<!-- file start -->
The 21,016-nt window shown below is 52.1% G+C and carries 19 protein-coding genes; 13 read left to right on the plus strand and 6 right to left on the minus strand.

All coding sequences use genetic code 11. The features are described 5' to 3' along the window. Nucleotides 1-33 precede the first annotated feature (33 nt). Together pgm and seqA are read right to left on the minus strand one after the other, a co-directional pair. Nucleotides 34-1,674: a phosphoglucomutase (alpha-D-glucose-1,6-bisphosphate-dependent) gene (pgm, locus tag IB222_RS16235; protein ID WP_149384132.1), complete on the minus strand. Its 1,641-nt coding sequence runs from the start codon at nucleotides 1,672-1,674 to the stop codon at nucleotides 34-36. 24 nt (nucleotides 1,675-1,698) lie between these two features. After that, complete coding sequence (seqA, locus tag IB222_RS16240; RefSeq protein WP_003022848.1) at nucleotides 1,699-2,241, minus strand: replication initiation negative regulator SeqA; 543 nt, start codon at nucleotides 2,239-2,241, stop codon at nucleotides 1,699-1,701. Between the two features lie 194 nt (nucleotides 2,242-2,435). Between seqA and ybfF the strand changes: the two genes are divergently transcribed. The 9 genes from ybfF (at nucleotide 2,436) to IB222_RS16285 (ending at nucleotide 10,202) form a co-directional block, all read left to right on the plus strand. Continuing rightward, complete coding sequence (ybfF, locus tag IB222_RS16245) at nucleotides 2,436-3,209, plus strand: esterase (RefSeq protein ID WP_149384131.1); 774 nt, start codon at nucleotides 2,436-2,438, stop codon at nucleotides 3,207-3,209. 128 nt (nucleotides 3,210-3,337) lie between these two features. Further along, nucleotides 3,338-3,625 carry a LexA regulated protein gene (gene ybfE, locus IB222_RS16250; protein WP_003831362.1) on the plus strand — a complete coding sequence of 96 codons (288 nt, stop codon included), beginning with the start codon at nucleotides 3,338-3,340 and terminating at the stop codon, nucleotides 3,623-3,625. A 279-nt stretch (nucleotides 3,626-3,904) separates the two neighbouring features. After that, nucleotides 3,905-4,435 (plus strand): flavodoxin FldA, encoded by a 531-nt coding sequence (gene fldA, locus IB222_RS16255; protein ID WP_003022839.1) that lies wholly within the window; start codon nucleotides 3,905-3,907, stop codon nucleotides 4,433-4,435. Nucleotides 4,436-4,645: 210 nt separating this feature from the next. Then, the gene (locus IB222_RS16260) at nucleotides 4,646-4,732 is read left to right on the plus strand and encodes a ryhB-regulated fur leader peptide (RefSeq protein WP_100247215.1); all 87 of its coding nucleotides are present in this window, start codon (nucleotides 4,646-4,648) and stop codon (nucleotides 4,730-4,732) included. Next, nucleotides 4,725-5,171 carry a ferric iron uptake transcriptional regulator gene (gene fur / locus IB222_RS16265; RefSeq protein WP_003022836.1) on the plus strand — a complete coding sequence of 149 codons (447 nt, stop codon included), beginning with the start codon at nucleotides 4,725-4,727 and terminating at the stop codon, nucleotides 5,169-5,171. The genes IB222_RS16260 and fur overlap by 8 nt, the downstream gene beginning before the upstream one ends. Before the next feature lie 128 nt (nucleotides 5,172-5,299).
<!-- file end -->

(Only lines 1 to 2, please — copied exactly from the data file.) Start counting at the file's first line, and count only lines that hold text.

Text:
The 21,016-nt window shown below is 52.1% G+C and carries 19 protein-coding genes; 13 read left to right on the plus strand and 6 right to left on the minus strand.

All coding sequences use genetic code 11. The features are described 5' to 3' along the window. Nucleotides 1-33 precede the first annotated feature (33 nt). Together pgm and seqA are read right to left on the minus strand one after the other, a co-directional pair. Nucleotides 34-1,674: a phosphoglucomutase (alpha-D-glucose-1,6-bisphosphate-dependent) gene (pgm, locus tag IB222_RS16235; protein ID WP_149384132.1), complete on the minus strand. Its 1,641-nt coding sequence runs from the start codon at nucleotides 1,672-1,674 to the stop codon at nucleotides 34-36. 24 nt (nucleotides 1,675-1,698) lie between these two features. After that, complete coding sequence (seqA, locus tag IB222_RS16240; RefSeq protein WP_003022848.1) at nucleotides 1,699-2,241, minus strand: replication initiation negative regulator SeqA; 543 nt, start codon at nucleotides 2,239-2,241, stop codon at nucleotides 1,699-1,701. Between the two features lie 194 nt (nucleotides 2,242-2,435). Between seqA and ybfF the strand changes: the two genes are divergently transcribed. The 9 genes from ybfF (at nucleotide 2,436) to IB222_RS16285 (ending at nucleotide 10,202) form a co-directional block, all read left to right on the plus strand. Continuing rightward, complete coding sequence (ybfF, locus tag IB222_RS16245) at nucleotides 2,436-3,209, plus strand: esterase (RefSeq protein ID WP_149384131.1); 774 nt, start codon at nucleotides 2,436-2,438, stop codon at nucleotides 3,207-3,209. 128 nt (nucleotides 3,210-3,337) lie between these two features. Further along, nucleotides 3,338-3,625 carry a LexA regulated protein gene (gene ybfE, locus IB222_RS16250; protein WP_003831362.1) on the plus strand — a complete coding sequence of 96 codons (288 nt, stop codon included), beginning with the start codon at nucleotides 3,338-3,340 and terminating at the stop codon, nucleotides 3,623-3,625. A 279-nt stretch (nucleotides 3,626-3,904) separates the two neighbouring features. After that, nucleotides 3,905-4,435 (plus strand): flavodoxin FldA, encoded by a 531-nt coding sequence (gene fldA, locus IB222_RS16255; protein ID WP_003022839.1) that lies wholly within the window; start codon nucleotides 3,905-3,907, stop codon nucleotides 4,433-4,435. Nucleotides 4,436-4,645: 210 nt separating this feature from the next. Then, the gene (locus IB222_RS16260) at nucleotides 4,646-4,732 is read left to right on the plus strand and encodes a ryhB-regulated fur leader peptide (RefSeq protein WP_100247215.1); all 87 of its coding nucleotides are present in this window, start codon (nucleotides 4,646-4,648) and stop codon (nucleotides 4,730-4,732) included. Next, nucleotides 4,725-5,171 carry a ferric iron uptake transcriptional regulator gene (gene fur / locus IB222_RS16265; RefSeq protein WP_003022836.1) on the plus strand — a complete coding sequence of 149 codons (447 nt, stop codon included), beginning with the start codon at nucleotides 4,725-4,727 and terminating at the stop codon, nucleotides 5,169-5,171. The genes IB222_RS16260 and fur overlap by 8 nt, the downstream gene beginning before the upstream one ends. Before the next feature lie 128 nt (nucleotides 5,172-5,299).